Exploring legal issues and topics to help and guide you

06th Jun 2023

PROCEED WITH CAUTION Executors and Administrators Responsibilities – Claims Against an Estate

This article covers the legal duties of executors and administrators regarding claims against an estate, including creditor and beneficiary claims. It emphasises the importance of managing these claims properly to avoid legal consequences and potential risks and liabilities. Executors appointed under a Will of a deceased and Administrators appointed under the Rules of Intestacy (when there is no Will) should consider and be aware that claims can be made against an Estate within 6 months from the date of issue of a Grant of Probate/Letters of Administration. The Executor/Administrator should caution against distributions out of an Estate from being made for the first 3 months and to be aware that claims can be made within the 6 month period. Examples of Claims against an Estate Reasonable Provision claimed by:- Any spouse or civil partner. Any former spouse or civil partner, provided they have not remarried or registered a new civil..

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23rd Jan 2023

Ensure your affairs are in order with a Will

With New Year plans in progress, we spoke to Solicitor Charlotte Pinkham at Wilson Browne Solicitors about getting your affairs in order with a Will. Do I really need a Will? This is the most common question I get asked, especially from married couples as it is often assumed that everything will simply pass to the surviving spouse. However, if you do not have a Will in place, under the rules in England and Wales, you are deemed as passing intestate meaning it is then left to the intestacy rules to determine who benefits from your estate. Another aspect to note is that un-married partners and co-habitees are not recognised under the intestacy rules and so your partner would not benefit from anything in your estate. If you want control over who inherits from your estate and peace of mind knowing that your wishes will be respected after your death,..

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22nd Aug 2021

Survey spurs launch of new family law service: 2Unify

Research recently conducted by Shoosmiths family law team revealed that 30% of couples living together rate relationship breakdown as one of life’s most stressful events – second only to serious illness – and yet alarmingly as many as 53% hadn’t made any arrangements to alleviate the impact in the event of separation.   Worryingly, the survey further revealed that 65% of those surveyed still believed in the myth of common law husband and wife and 40% didn’t know what would happen to their assets if they were to separate. 23% of those who had recently separated felt that their settlement was unfair because it didn’t recognise their financial contribution and 30% didn’t feel it recognised their contribution to looking after the home and family. The results from this research have spurred Shoosmiths family law team to launch their 2Unify service, offering legal expertise on nuptial and cohabitation agreements alongside relationship..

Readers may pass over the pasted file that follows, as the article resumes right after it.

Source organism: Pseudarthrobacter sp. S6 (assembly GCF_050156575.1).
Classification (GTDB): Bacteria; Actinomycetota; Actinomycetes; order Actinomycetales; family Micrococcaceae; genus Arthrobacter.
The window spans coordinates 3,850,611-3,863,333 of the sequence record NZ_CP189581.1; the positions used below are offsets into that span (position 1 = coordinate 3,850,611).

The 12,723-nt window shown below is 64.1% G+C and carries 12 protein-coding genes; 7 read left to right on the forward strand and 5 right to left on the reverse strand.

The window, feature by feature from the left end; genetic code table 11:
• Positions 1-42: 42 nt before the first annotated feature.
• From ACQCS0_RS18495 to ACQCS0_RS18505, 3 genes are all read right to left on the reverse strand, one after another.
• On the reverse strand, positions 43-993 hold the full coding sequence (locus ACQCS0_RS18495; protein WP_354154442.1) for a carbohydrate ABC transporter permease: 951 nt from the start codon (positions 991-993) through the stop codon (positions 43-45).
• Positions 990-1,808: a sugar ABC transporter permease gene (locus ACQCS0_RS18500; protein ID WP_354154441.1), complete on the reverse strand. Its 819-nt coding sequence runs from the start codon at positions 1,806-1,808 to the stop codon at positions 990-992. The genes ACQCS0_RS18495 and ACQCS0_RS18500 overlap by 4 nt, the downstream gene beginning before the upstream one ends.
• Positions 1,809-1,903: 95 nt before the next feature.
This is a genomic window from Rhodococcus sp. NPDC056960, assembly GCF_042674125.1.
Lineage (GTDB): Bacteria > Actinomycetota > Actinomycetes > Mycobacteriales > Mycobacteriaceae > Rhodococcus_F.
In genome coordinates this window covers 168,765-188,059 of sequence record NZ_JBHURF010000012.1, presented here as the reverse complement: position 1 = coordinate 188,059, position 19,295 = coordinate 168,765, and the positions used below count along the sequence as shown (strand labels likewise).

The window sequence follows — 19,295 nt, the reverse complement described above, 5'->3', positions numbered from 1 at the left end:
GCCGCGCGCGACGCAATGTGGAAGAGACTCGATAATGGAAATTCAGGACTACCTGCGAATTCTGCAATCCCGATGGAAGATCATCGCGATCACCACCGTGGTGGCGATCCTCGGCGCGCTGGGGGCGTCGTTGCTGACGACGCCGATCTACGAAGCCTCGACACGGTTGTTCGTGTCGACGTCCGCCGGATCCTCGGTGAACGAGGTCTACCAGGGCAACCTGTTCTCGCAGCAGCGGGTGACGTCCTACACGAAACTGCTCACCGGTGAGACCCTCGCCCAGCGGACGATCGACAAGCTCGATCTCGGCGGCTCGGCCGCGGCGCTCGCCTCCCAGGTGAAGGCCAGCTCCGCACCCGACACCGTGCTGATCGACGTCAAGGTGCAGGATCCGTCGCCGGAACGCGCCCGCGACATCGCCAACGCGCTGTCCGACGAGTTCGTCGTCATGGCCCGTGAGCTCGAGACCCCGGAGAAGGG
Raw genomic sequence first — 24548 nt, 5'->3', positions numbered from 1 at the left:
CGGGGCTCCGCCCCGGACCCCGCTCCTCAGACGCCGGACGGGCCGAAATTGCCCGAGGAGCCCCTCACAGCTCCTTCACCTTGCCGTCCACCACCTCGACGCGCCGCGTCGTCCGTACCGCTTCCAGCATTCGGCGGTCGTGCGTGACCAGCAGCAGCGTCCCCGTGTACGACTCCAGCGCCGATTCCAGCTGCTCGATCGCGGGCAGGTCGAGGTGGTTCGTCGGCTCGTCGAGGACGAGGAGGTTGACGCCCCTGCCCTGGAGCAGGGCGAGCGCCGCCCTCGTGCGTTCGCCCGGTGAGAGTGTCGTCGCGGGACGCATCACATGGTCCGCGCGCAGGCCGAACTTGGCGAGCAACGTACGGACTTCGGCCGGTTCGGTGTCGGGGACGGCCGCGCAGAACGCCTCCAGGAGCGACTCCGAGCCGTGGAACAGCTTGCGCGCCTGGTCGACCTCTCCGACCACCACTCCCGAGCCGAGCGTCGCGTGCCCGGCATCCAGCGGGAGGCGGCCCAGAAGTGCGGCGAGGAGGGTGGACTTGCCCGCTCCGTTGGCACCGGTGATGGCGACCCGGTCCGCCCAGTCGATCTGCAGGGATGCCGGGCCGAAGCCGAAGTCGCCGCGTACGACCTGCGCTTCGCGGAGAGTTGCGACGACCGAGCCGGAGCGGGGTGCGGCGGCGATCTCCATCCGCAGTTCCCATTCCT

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20th Aug 2021

I’ve separated, how soon should I divorce?

When a married couple first decides to separate, they often have several decisions to make: Should I be considering divorce? Is it too soon? Should I go and see a solicitor yet? Should we both remain in the family home? What shall we do about our finances in the meantime? The biggest dilemma many people face is the decision about how soon they should be starting the divorce process.   Should I commence the divorce straight away?  For some, the priority is to start the divorce process and tie up any loose ends with their partner at the earliest opportunity, to enable them to move on with their lives. Currently, the only grounds on which a divorce can be obtained when you have been separated for less than two years, is if the divorce petition is based on your spouse having a) committed adultery, or b) behaved in such a way..

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13th Jul 2021

The end of divorce/dissolution blame game

Following a public consultation where Family Justice Professionals and those with direct experience of the divorce system voiced their support for reform, it was decided that new divorce legislation would be introduced in an attempt to minimise conflict between separating spouses.  The current legislation encourages parties to become entrenched in their respective arguments about whose fault it is that the marriage broke down, which can make it more difficult for financial arrangements to be agreed. This in turn is more likely to have a damaging effect on the future relationship of separated couples who have children to co-parent.  At the moment there is only one ground for divorce, and that is the ‘irretrievable breakdown of the marriage’. To satisfy the Court that the marriage has broken down irretrievably, the person who starts the divorce proceedings (the petitioner) must prove one of the following five facts:-  That the respondent has committed..

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